Covid Vaccine ‘Unlikely’ to Be Ready for Use This Year in EU

A Covid-19 vaccine is looking “unlikely” by year-end, according to the head of Europe’s drug regulator, even as the agency conducts sped-up reviews of two front-runners for a successful shot.

“Technically, of course it’s possible. Practically it’s very difficult — it’s very unlikely,” Guido Rasi, executive director of the European Medicines Agency, said Thursday in an interview. Even if drugmakers “submit the data in a few weeks, we are already approaching middle of October, so if we wait a few weeks and we take a minimum time of evaluation, more or less we are at the end of the year.”

Pressure is mounting globally for a vaccine as infections soar past 36 million and countries face resuming restrictions that have strangled their economies. The EMA has started two so-calledrolling reviews — real-time evaluations of data to speed up potential approvals — of jabs fromAstraZeneca Plc and the University of Oxford, and fromPfizer Inc. and BioNTech SE. In the U.S., getting a shot through by the November election, President Donald Trump’s desired deadline, also looks increasingly unlikely.

The first vaccines will probably be given conditional marketing authorizations, according to Rasi. These are temporary, one-year approvals granted when the benefit of having a product immediately available outweighs the risk of less substantial data. Regulators would need to know the duration of immunization for a vaccine before granting a full marketing clearance, he said.

European Union countries could still use national emergency powers to distribute a vaccine before the EMA approves one. The U.K.set out plans in August to amend legislation and clarify its powers so that an unlicensed Covid-19 shot could be temporarily authorized in Britain. But this could create confusion around safety, and countries would do better focusing on their vaccine distribution plans than trying to have a shot “a few days before,” according to Rasi.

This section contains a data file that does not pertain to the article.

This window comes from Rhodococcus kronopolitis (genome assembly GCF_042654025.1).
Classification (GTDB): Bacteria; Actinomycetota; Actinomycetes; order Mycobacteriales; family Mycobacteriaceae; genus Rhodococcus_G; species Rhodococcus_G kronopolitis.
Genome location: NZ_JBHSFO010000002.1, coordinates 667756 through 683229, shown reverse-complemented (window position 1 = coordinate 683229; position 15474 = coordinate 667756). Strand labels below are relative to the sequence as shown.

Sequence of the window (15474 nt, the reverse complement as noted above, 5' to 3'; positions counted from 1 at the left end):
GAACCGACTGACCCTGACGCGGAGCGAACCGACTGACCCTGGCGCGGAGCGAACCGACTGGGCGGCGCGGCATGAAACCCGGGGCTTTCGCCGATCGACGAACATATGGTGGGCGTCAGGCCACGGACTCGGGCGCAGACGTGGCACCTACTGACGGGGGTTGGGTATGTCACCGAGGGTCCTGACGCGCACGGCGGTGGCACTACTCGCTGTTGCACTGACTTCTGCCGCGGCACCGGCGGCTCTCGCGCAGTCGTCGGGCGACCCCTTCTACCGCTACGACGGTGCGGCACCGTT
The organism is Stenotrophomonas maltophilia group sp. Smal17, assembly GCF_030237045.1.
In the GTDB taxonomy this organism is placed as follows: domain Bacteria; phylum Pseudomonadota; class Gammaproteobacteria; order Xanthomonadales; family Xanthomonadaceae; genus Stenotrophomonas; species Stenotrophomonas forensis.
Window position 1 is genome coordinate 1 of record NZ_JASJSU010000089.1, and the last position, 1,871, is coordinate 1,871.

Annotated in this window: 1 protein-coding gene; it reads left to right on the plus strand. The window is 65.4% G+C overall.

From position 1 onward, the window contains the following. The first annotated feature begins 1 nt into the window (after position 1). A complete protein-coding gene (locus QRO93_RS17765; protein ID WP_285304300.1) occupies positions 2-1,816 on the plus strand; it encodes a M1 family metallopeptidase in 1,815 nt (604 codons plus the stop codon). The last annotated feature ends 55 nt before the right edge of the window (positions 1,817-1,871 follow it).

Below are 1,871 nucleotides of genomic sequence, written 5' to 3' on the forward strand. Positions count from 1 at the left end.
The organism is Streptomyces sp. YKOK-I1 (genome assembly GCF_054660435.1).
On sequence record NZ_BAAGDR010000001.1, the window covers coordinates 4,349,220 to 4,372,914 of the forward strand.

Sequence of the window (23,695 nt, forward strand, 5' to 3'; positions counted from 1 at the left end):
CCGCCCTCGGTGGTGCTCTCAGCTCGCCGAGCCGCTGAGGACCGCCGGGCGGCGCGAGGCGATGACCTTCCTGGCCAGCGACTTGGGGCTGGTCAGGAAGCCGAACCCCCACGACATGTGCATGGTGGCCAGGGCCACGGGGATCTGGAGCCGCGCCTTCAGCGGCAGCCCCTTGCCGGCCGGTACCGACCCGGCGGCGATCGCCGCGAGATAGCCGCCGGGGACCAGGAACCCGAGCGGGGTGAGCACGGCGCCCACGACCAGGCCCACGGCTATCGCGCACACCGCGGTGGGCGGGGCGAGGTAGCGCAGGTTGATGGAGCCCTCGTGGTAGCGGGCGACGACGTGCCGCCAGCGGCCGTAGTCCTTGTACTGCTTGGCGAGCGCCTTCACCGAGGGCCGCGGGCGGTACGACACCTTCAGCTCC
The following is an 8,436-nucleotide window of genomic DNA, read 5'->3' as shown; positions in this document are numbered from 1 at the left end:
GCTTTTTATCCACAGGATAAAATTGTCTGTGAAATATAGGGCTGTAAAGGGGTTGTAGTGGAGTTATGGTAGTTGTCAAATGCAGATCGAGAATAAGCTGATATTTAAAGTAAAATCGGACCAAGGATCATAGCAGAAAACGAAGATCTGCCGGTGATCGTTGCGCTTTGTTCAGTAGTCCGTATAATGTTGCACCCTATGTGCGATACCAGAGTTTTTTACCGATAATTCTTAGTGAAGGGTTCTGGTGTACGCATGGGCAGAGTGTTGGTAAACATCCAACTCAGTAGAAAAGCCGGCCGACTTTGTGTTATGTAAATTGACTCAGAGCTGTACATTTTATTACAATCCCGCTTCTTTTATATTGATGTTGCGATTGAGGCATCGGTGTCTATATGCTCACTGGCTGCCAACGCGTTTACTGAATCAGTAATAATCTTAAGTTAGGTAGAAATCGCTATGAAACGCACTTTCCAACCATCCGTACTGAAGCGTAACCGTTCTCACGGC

“I really discourage” the thought of EU countries going it alone, he said. If a country tries to go ahead of the EMA, it might be “perceived as though this rush is not giving us all the reassurance about the safety and efficacy, so might just fuel vaccine hesitancy.”

Asked about the U.S. regulator’s decision to continue to pause AstraZeneca’s final-stage trial in America, Rasi said he thought the Food and Drug Administration was very close to releasing its opinion and didn’t see the situation as a major issue. Astratold analysts this week that it expects an update in the next one to two weeks on the trial, which was halted after a U.K. participant fell seriously ill. Tests have already resumed in the U.K., Brazil and South Africa.

Rasi will step down as head of the EMA on Nov. 15, withEmer Cooke, a former colleague at the agency, set to replace him. She has been working as head of medicines regulation at the World Health Organization.

The timing of any vaccine approval will ultimately depend on the strength of the data behind it, Rasi said. If the data appear favorable, approval “will be an easy and fast process,” said Rasi. If not, “the more time you might need to analyze, evaluate.”

More information from the leading vaccine trials could be made public this month, including results from a two-shot regimen by Pfizer and German partnerBioNTech. Data from the Astra-Oxford global trials may also be published in the coming weeks.

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